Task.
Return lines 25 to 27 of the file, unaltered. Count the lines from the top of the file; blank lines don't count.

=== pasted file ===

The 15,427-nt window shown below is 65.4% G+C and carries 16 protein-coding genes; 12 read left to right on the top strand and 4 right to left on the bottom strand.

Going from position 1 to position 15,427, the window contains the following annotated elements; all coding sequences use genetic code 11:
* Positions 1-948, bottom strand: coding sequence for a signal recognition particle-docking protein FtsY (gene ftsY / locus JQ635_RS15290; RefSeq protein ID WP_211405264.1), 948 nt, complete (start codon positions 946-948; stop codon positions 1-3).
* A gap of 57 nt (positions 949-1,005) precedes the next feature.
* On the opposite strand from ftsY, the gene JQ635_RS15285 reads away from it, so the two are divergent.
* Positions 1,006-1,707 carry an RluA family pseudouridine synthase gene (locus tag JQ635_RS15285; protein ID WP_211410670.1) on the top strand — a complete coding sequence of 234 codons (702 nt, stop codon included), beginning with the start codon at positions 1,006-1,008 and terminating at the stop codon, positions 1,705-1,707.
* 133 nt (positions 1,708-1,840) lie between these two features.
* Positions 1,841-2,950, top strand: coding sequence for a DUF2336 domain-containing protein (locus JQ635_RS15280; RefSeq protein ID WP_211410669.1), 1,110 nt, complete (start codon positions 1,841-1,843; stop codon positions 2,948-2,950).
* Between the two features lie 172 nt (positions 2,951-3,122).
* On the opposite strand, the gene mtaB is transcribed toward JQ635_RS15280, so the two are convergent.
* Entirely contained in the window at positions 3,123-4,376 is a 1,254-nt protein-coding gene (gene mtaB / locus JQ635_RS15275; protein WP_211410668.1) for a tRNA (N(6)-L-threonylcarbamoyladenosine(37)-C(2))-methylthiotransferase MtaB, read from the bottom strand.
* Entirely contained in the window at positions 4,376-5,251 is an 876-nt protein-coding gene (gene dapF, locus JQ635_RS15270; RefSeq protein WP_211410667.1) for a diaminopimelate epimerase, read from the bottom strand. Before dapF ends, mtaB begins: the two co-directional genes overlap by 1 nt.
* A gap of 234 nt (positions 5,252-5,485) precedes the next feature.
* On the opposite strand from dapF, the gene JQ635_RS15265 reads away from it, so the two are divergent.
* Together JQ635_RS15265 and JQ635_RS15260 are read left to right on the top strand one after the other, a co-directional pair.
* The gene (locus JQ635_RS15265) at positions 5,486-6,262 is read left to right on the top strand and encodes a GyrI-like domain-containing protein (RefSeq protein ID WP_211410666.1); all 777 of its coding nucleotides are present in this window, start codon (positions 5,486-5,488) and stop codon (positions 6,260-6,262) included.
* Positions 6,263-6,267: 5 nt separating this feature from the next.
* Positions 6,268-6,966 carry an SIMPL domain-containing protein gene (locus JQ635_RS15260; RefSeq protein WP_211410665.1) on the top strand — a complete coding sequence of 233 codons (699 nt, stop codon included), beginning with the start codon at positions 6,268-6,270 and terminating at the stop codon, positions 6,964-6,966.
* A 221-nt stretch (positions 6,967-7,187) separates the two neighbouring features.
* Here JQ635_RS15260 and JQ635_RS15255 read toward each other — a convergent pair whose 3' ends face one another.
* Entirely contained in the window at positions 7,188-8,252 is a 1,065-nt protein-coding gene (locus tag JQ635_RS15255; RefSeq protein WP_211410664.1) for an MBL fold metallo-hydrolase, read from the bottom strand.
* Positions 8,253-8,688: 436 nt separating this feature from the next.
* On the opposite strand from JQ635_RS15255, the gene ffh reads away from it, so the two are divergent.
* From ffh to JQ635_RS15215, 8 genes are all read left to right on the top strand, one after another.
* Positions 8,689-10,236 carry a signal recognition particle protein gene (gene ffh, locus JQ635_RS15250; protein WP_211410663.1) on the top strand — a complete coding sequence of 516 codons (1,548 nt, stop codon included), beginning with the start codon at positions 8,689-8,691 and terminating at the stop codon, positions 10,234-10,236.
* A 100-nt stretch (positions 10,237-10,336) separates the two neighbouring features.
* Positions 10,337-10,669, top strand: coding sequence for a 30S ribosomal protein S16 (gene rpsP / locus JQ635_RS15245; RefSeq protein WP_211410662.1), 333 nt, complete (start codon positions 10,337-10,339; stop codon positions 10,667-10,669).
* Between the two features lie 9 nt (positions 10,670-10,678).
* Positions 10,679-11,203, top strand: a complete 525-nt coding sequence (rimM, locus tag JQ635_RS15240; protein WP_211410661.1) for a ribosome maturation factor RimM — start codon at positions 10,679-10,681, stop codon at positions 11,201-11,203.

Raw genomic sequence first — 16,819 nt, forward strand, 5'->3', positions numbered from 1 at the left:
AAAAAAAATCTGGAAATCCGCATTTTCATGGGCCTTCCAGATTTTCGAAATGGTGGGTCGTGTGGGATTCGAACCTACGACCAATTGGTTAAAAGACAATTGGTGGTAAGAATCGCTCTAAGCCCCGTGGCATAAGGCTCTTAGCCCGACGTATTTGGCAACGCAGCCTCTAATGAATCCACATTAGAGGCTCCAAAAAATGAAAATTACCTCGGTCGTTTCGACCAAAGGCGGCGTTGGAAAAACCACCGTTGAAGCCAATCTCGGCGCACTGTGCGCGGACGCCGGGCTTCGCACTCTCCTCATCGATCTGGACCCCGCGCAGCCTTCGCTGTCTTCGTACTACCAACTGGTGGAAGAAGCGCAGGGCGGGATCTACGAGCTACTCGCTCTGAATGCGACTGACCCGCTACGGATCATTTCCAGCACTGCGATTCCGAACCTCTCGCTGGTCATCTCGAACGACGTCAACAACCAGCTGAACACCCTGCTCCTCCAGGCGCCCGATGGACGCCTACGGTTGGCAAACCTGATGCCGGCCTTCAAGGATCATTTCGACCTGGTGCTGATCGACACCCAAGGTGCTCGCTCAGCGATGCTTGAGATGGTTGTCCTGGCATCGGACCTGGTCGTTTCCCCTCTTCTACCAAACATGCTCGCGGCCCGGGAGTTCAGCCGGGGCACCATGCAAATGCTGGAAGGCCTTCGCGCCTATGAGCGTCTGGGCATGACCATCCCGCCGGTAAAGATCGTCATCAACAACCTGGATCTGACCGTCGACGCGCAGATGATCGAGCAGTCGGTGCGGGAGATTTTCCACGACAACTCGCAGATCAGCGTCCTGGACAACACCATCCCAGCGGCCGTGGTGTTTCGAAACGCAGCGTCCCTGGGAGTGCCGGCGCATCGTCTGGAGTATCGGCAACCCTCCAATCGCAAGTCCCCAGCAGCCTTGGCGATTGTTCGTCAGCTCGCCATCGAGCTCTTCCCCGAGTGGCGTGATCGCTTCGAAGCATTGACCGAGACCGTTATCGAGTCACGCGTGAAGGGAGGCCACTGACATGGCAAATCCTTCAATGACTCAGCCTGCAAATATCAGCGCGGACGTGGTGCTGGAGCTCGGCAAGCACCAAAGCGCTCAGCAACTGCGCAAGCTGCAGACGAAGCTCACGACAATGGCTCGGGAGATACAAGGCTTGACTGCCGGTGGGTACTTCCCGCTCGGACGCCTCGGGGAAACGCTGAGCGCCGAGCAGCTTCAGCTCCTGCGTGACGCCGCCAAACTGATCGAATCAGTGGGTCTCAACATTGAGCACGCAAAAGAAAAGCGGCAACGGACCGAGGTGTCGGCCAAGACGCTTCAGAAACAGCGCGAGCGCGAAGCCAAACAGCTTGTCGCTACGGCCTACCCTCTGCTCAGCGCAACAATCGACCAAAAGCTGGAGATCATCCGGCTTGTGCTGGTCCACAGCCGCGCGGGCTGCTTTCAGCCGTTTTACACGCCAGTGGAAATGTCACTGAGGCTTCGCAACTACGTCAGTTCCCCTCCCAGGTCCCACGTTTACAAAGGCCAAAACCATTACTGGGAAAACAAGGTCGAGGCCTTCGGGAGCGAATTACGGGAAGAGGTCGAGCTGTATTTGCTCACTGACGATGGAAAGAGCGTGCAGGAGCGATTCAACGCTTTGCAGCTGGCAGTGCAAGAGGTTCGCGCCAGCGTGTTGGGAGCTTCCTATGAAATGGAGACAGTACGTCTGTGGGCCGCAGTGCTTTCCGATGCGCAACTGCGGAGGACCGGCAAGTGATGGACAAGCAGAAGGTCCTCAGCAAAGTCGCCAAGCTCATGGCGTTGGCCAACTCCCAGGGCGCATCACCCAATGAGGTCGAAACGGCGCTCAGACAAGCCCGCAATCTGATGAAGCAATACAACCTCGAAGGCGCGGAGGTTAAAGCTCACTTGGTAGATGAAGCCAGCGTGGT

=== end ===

* Positions 8,689-10,236 carry a signal recognition particle protein gene (gene ffh, locus JQ635_RS15250; protein WP_211410663.1) on the top strand — a complete coding sequence of 516 codons (1,548 nt, stop codon included), beginning with the start codon at positions 8,689-8,691 and terminating at the stop codon, positions 10,234-10,236.
* A 100-nt stretch (positions 10,237-10,336) separates the two neighbouring features.
* Positions 10,337-10,669, top strand: coding sequence for a 30S ribosomal protein S16 (gene rpsP / locus JQ635_RS15245; RefSeq protein WP_211410662.1), 333 nt, complete (start codon positions 10,337-10,339; stop codon positions 10,667-10,669).